Hardware stocks sting techs
IBM, networker Cisco weigh on sector as accounting concerns linger.
NEW YORK (CNN/Money) - Accounting concerns remained in the spotlight Tuesday as investors continued to sell tech shares.|
The Nasdaq composite index, which is weighted heavily with technology names, ended the session 54.59 points lower at 1,750.61, a 3 percent decline on the day.
Meanwhile, a sharp decline in shares of IBM weighed on the Dow Jones industrial average, which finished 157.9 points, or 1.6 percent, lower at 9,745.14.
Most of the technology segment indexes ended lower as well, with the stocks of computer hardware and networking-equipment makers especially hard hit.
The U.S. markets were closed Monday in observance of the Presidents Day holiday.
IBM (IBM: down $3.35 to $99.54, Research, Estimates), the world's largest supplier of computer hardware and information technology services, remained under the microscope, continuing to lose ground even after the company promised to provide greater detail in its financial statements.
On Friday, shares of IBM fell $5 after it was brought to light that a $300 million one-time gain from the sale of its optical transceiver business had bolstered the company's fourth-quarter earnings per share.
Gains from sales of business units normally are broken out as non-recurring items and not considered by analysts when weighing whether a company beats estimates. But IBM used that gain as an offset to its operating expenses, rather than as other income.
IBM defended the transaction, characterizing it as a example of how it recovers investments in intellectual property, similar to licensing royalty payments. And some analysts defended the practice, while at the same time pointing out that IBM executives could have done more to highlight it when they reported the fourth quarter's results.
Even so, in the wake of the collapse of energy trading firm Enron and its allegedly fraudulent accounting practices, investors have become hypersensitive to even a hint of accounting irregularities.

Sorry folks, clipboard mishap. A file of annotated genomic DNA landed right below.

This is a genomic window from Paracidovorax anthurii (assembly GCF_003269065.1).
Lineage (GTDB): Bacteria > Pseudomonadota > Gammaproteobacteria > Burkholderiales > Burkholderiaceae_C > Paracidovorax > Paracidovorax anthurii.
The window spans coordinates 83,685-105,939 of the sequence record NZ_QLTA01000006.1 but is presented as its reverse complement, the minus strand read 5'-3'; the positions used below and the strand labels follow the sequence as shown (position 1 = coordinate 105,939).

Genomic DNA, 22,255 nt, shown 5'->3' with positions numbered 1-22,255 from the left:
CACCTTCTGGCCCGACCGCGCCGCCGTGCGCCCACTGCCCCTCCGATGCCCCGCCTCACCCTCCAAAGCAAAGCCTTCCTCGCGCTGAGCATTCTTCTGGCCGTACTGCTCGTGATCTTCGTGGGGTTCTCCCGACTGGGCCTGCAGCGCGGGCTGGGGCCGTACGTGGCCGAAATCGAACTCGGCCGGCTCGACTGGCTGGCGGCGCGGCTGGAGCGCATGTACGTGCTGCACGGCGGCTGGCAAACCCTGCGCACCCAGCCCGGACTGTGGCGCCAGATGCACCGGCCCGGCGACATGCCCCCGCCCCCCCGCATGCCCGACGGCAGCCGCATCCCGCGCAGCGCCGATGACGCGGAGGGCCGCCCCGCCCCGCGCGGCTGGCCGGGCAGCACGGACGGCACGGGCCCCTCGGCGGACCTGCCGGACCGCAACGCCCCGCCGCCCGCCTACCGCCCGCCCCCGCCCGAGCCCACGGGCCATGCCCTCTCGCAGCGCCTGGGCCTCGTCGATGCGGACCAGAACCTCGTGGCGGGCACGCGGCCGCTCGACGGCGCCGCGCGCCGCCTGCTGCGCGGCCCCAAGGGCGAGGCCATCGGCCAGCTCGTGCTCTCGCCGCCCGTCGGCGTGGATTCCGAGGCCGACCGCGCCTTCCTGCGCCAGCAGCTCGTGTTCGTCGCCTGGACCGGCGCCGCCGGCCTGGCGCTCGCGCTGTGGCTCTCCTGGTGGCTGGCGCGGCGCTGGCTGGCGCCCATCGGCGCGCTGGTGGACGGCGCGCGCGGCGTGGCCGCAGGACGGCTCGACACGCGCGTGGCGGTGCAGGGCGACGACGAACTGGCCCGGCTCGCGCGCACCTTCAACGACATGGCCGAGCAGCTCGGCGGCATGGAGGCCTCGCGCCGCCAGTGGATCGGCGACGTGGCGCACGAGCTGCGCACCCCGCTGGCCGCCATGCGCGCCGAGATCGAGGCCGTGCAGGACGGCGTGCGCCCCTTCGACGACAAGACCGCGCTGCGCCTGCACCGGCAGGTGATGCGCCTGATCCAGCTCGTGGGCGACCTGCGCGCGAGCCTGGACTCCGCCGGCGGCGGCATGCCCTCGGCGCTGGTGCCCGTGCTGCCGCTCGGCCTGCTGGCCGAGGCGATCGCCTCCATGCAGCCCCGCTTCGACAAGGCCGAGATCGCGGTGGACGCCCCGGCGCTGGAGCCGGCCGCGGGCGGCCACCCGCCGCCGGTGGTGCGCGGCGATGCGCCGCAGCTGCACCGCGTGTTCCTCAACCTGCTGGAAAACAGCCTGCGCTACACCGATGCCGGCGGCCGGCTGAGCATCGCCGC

Prudential Securities on Tuesday told its clients to expect IBM's shares to be pressured over the next year due to what it called long-standing concerns about IBM's "earnings engineering."
The firm, which rates the stock a "hold," cut its price target price to $100 from $111 Tuesday.
Most other computer hardware stocks ended Tuesday's session lower as well.
Shares of PC leader Dell Computer (DELL: down $1.20 to $24.40, Research, Estimates) were among the biggest losers. Gateway (GTW: down $0.12 to $4.98, Research, Estimates) shares also ended the session on the minus column.
Meanwhile, Hewlett-Packard (HWP: down $0.60 to $19.76, Research, Estimates) shares moved lower as the war of words surrounding its proposed buyout of Compaq (CPQ: down $0.39 to $10.56, Research, Estimates) continued.
Walter Hewlett, the son of one of HP's co-founders who has vowed to block the deal, in a detailed filing with the Securities and Exchange Commission Tuesday said an independent HP could be worth $14 to $17 more per share than the merged entity in 12 months.
In response, HP reaffirmed its position that a merger is necessary to remain competitive, and it characterized Hewlett's recent comments as "last-minute propositions that change weekly."
The Goldman Sachs computer hardware index ended the session 11.63 points lower at 228.29, a 4.9 percent decline on the day.
At the same time, shares of Cisco Systems (CSCO: down $0.28 to $16.81, Research, Estimates) led the networking segment lower following a report in Monday's edition of the New York Post that drew parallels between deals it has made with some of those that ultimately led to the collapse of Enron.
"Accounting concerns are still lingering," said David Memmott, head of listed block trading for Morgan Stanley. "Cisco's somewhat negative article in the Post, rehashing concerns," didn't help, he said.
A spokesman for Cisco defended the company's business practices Tuesday, as did some analysts, including Peter Andrew of A.G. Edwards, who said he does not feel there are any improper dealings going on and called the story in the Post the result of "reporters with nothing better to do than to associate companies with Enron."
Meanwhile, shares of Juniper Networks (JNPR: down $0.12 to $10.15, Research, Estimates) fell, even after the company announced a major contract and was awarded and analysts upgrade.
Juniper on Tuesday said it won a contract with Ericsson to provide 80 percent of the infrastructure for China's mobile Internet network. At the same time, analysts at Needham & Co. upgraded their rating on Juniper's shares to "strong buy" from "buy."
Shares of Ciena (CIEN: down $0.28 to $8.45, Research, Estimates) fell after it announced on Monday that it would buy rival ONI Systems for $900 million, reflecting a 12 percent premium. Shares of ONI (ONIS: up $0.40 to $5.94, Research, Estimates) rose more than 7 percent on the news.
For the most part, networking stocks finished lower. The American Stock Exchange's networking index fell 8.19 points to 245.53, a 3.2 percent decline on the day.
Among those tech stocks ending in the plus column Tuesday was Visionics (VSNX: up $0.59 to $11.17, Research, Estimates), which makes face-recognition and fingerprint identification systems.
The company on Tuesday said it has struck a deal with Honeywell under which Visionics technology will be incorporated into a Honeywell product that allows for monitoring building operations.